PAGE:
Monday, March 20, 2006

They got it wrong

It is ten years to the day, at 3.30 in the afternoon, that Stephen Dorrell, then Secretary of State for Health, stood up in a packed Commons to read a statement prepared by the Spongiform Encephalopathy Advisory Committee (SEAC). He told MPs that the CJD surveillance unit's work relating to ten cases of CJD identified in people under 42 had "led the committee to conclude that the unit has identified a previously unrecognised and consistent disease pattern".

He went on, reading from the statement: "A review of patients' medical histories, genetic analysis and consideration of other possible causes have failed to explain those cases adequately". Then came the punchline: "There remains no scientific proof that bovine spongiform encephalopathy can be transmitted to man by beef, but the committee concluded that the most likely explanation at present is that those cases are linked to exposure to BSE before the introduction of the specified offal ban in 1989".

The statement caused pandemonium, triggering one of the largest and most costly food scares in the history of mankind. With the final bill not yet in, direct government costs have exceeded £4 billion and the cost to the industry is incalculable.

Furthermore, the scare brought the Major government into direct conflict with the European Union when it banned the export of British beef to anywhere in the world. This precipitated the "beef war", as Major attempted to get the ban lifted, leading to a humiliating climb-down in Florence in June 1996, when he conceded the EU's right to set conditions for the return of the beef to the market.

Before leaving for Florence, Major had faced a hostile Commons, saying that a start on lifting the ban could be made in the early autumn, but had refused to indicate when it would be completed. In response, Blair – in what was to prove one of his best Commons performances - declared he it was likely to be "years not months". To loud Labour cheers, he had added: "Mr Major is now so desperate to extricate himself from this mess that he will settle for anything. There is humiliation in this deal. There is ignominy in this deal. In fact it is no deal at all - it is a rout".

Blair, of course, was right. It was only last month that the EU finally lifted the ban, and then with a huge tranche of conditions remaining, that add further to the burden already on the industry.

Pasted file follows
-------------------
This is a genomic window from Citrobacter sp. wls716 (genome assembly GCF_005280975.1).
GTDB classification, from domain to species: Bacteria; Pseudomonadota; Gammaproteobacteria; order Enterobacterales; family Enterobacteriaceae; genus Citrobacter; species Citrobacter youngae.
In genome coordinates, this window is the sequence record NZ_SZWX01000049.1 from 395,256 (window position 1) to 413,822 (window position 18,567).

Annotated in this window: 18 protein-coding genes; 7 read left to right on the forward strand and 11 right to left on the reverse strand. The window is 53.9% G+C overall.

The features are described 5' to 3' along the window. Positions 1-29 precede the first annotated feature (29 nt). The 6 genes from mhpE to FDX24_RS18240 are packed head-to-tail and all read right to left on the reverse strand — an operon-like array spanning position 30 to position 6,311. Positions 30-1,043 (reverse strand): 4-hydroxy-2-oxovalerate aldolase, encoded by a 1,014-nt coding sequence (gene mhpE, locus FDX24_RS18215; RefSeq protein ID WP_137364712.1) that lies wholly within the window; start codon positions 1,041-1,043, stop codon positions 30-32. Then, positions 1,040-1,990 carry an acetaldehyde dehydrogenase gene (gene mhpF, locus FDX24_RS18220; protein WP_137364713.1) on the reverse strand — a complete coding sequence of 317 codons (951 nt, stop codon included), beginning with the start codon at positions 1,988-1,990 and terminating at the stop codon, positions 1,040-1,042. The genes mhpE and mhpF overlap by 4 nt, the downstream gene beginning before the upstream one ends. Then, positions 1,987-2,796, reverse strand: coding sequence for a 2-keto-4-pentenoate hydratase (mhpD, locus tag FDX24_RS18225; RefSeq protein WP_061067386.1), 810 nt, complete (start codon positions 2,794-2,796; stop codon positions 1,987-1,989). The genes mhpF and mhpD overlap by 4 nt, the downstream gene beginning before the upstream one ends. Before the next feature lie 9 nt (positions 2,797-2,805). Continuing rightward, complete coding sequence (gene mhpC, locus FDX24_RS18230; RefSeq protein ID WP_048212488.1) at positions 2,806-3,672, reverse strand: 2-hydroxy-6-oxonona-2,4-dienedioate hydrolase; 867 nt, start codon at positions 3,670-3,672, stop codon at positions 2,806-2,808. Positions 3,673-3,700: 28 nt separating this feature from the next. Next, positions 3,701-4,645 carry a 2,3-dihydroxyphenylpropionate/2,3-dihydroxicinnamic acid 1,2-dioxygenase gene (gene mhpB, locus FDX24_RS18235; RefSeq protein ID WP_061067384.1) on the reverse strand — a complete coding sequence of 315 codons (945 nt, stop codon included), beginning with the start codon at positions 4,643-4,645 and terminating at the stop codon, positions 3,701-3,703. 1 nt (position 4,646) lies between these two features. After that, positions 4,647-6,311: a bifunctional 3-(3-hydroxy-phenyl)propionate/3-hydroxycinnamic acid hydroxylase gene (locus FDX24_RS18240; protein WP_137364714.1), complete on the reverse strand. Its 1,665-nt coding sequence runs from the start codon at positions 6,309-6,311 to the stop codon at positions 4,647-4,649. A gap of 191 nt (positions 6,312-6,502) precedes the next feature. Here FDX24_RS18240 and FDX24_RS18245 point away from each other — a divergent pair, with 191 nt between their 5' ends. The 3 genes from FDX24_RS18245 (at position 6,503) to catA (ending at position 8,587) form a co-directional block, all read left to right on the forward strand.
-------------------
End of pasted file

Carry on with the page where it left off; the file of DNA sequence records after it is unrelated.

Back in March 1996, it as well to remind ourselves of what the media were saying. On Sunday 24 March 1996, day five of the scare, The Observer gave most of its space to the issue.

Its feature coverage was headed: "A conspiracy to make us all mad". The strap read: "For ten years the Tories hid the emerging truth about BSE. The more damning the evidence, the more Ministers gambled with the health of the nation. And in protecting their friends the farmers they sacrificed the population at large". Its piece opened:

It is 20 March 2016, precisely 20 years on from that wet Wednesday when loyal backbenchers bounced to their feet in Westminster and began to bray, yet again, at the Opposition for scaremongering. Now, Britain's National Euthanasia Clinics churn on overtime, struggling to help 500 people a week to a dignified death before brain disease robs them of reason and self-control.

This nation, whose leaders spent a decade in denial, is now in quarantine, the world long since having shunned contact with a population in which half a million people a year succumb to CJD spread in the late twentieth century through eating beef products. The Channel Tunnel is blocked with five miles of French concrete. The health service is crippled; blood transfusions are impossible because undetectable prions infect most donors, and the strain of caring for more than two million CJD victims has overwhelmed support staff. The fabric of the nation is being torn apart.
As at 3 March this year, the Department of Health Summary gave the total number of definite or probable vCJD (dead and alive) as 160 – in ten years (actually 13, as the records started three years before 1996).

The Observer was by no means on its own, with the whole media, broadcast as well as printed, indulging in an orgy of scaremongering and recriminations. Small wonder, therefore, that ten years later - on a date that coincides with the anniversary of the Iraqi invasion, to which copious coverage is given – not a single media source, usually besotted with anniversaries, has chosen to mark the events of ten years ago.

This is hardly surprising. The MSM, together with the phalanx of politicians, scientists, experts and commentators, got it hopelessly, completely and utterly wrong. It is a measure of them all that, ten years on, they do not have the grace to admit it.


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